Books I Read February 14th, 2019

So I read a lot of books the last two weeks, and some of them I thought were fabulous, reminders of the eternal value of art in our grim and foolish world, and some of them I thought frankly were kind of garbage, and I guess the dichotomy got me thinking about these capsule reviews I’ve been throwing up the last year or so. Mostly I do this for my own benefit, because it helps me keep track of the things I read, and to clarify how I felt about them—I’m obviously not reviewing for a publication, and thus consider myself under no particular obligation to anyone reading it. That being the case, I’m wondering why I bother to write about books I didn’t like? I’ve generally tried to abide by a policy of never throwing shade on any writer who might potentially be negatively impacted by my criticism, but who’s to say if that’s the case? I sometimes stumble across some negative review of my own stuff put out by some stranger on the interwebs, and it generally doesn’t improve my mood.

On the other hand, it is my blog, so I’m going to split the difference; from now on, I’m not going to put any negative reviews up on Goodreads (to which I’ve been cross-posting these), but I’ll continue to write what I want up here, just so I can keep track of what I’ve been sifting through. Which, the past two weeks, was…


The Pasha's Concubine and Other Tales by Ivo Andric – A series of savage, lustful, horrifying stories about the last days of the Ottoman Empire in Bosnia and the years beyond.  I really like Andric (apologies but I’m not going to bother with trying to figure out how to add the accent) – these are strange and beautiful, they remind me a little bit of Marquez in terms of their visceral passion, and of course I’m a sucker for anything having to do with the Balkans. Even if you aren’t, though, these are worth your time. Andric is due for a full-scale revival, I’m not sure why it hasn’t happened yet.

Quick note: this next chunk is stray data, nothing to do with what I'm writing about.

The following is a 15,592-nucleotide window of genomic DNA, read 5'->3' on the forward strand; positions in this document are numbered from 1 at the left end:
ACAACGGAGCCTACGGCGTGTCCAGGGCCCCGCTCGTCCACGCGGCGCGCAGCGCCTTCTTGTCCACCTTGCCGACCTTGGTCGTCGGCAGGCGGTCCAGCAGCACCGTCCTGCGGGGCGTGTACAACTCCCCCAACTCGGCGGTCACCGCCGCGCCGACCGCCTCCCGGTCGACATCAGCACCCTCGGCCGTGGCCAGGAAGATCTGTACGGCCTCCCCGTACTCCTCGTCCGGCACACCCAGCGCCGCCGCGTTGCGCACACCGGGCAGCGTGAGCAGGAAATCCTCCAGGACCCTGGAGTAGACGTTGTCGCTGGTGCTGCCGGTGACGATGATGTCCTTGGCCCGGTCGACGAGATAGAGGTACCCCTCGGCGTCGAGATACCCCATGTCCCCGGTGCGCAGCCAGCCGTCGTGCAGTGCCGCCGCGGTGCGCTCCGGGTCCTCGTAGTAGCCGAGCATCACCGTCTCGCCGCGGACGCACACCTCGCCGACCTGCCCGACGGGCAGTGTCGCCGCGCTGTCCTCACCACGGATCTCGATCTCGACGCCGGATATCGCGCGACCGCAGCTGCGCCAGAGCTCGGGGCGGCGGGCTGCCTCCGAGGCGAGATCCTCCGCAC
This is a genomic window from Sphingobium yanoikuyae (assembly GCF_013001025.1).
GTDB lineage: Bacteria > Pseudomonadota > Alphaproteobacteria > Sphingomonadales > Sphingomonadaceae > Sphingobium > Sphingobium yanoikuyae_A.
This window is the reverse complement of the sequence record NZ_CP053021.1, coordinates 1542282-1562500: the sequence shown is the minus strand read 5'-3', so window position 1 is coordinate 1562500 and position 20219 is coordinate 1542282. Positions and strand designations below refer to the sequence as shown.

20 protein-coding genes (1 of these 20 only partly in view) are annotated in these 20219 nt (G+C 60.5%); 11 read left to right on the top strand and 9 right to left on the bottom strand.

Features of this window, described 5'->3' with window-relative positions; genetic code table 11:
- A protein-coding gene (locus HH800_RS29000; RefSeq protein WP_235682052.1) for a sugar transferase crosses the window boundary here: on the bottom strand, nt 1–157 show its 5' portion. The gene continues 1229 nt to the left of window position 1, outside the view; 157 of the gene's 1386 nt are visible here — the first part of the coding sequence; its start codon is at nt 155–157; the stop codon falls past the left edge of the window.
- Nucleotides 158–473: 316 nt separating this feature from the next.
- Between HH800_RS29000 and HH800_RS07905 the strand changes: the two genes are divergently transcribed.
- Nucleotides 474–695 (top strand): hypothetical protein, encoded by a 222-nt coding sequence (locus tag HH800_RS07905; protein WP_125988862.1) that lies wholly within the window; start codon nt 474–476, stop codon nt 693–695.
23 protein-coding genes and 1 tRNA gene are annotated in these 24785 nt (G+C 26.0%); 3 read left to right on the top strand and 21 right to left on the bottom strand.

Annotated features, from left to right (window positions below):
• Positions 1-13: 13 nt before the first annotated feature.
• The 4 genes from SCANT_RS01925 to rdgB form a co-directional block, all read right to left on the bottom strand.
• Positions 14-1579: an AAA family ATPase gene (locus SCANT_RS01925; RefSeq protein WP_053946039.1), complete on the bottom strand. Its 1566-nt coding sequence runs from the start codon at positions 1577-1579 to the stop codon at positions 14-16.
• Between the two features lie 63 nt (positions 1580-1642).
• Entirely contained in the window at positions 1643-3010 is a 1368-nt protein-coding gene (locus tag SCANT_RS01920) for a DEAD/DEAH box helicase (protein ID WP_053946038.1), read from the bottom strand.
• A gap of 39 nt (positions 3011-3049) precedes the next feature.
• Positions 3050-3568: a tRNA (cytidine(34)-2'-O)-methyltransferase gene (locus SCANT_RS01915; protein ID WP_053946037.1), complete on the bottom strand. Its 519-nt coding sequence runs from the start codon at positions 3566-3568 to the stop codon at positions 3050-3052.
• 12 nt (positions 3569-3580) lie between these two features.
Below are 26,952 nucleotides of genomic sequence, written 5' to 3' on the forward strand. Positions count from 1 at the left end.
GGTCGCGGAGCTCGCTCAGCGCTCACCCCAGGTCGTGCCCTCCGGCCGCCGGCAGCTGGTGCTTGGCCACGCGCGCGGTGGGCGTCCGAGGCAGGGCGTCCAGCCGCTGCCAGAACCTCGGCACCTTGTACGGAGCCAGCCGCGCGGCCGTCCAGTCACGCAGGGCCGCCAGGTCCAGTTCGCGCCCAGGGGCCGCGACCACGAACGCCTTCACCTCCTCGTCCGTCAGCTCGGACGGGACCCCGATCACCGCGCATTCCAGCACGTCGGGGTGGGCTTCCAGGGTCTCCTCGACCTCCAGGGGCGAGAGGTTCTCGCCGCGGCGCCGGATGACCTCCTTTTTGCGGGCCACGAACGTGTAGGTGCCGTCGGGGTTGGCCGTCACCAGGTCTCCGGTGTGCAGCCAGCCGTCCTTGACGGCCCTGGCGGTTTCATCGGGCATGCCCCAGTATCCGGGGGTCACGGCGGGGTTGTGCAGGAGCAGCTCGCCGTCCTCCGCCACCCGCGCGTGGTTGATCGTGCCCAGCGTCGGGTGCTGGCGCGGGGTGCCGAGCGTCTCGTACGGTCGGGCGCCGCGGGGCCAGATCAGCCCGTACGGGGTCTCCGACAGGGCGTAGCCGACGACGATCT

Drive by James Sallis – A professional get away driver breaks his self-imposed rules, kills a lot of people. A stylish, serviceable thriller, fast and readable, but it has a lot of flashback that don’t add much and its one of those noirs where you’re like, man for an unsentimental killer you are sentimental as fucking shit.


Cain by Jose Saramago – Cain kills Abel, gets angry at God, wanders through the Old Testament parables making trouble. I did not like this book. This was one of the books I didn’t like. Honestly a lot of it felt like listening to that guy in your Freshman philosophy class who just got around to reading a bit of the bible and is like, ‘Oh shit did you know God is mean?’ And you’re like ‘yeah boss, thanks for playing.’ It’s got a nice last sting, though.


Pal Joey by John O’Hara – An epistolary novella about a down-on-his-heels crooner. I liked some of the vernacular but wasn’t blown away apart from that.


Immobility by Brian Evenson – In the post-apocalypse a post-human is tricked into trying to help a band of survivalists. As a work of genre this didn’t work for me, I was never surprised/horrified/excited etc. Philosophically I found it tiringly nihilistic; I get it, humanity is monstrous, our consciousness an error, I sing this song to myself most nights around 2 AM, I don’t need any help with the refrain.


Almost Never by Daniel Sada – An engineer visits prostitutes, woos a village sweatheart, occasionally has incestuous fantasies, in this peculiar, sly take on conventional Mexican sexual mores. Funny, erotic, Sada seems like a fascinating link between Juan Rulfo’s parochial brutalities and the urban savagery of Bolano. I dug it, I’ll read more by the man.


The Kindness of Strangers by Salka Viertel – A biography of the author’s journey from bourgeoise splendor in pre-WWI Middleuropa, to the heights of the Weimar theater scene and finally to Hollywood. Viertel led a fascinating, vibrant life, and seems like an admirable and intelligent person, but alas this is pretty flat. Most of the text consists of naked recitations of events – ‘I met Brecht at…’, ‘Greta Garbo came by to…” with relatively little by way of grander insight. And much as I like any optimistic portrayal of my adopted homeland, the latter bit of the book is domestic trending towards banal; at one point, Viertel notes the death of a dog. Not for me.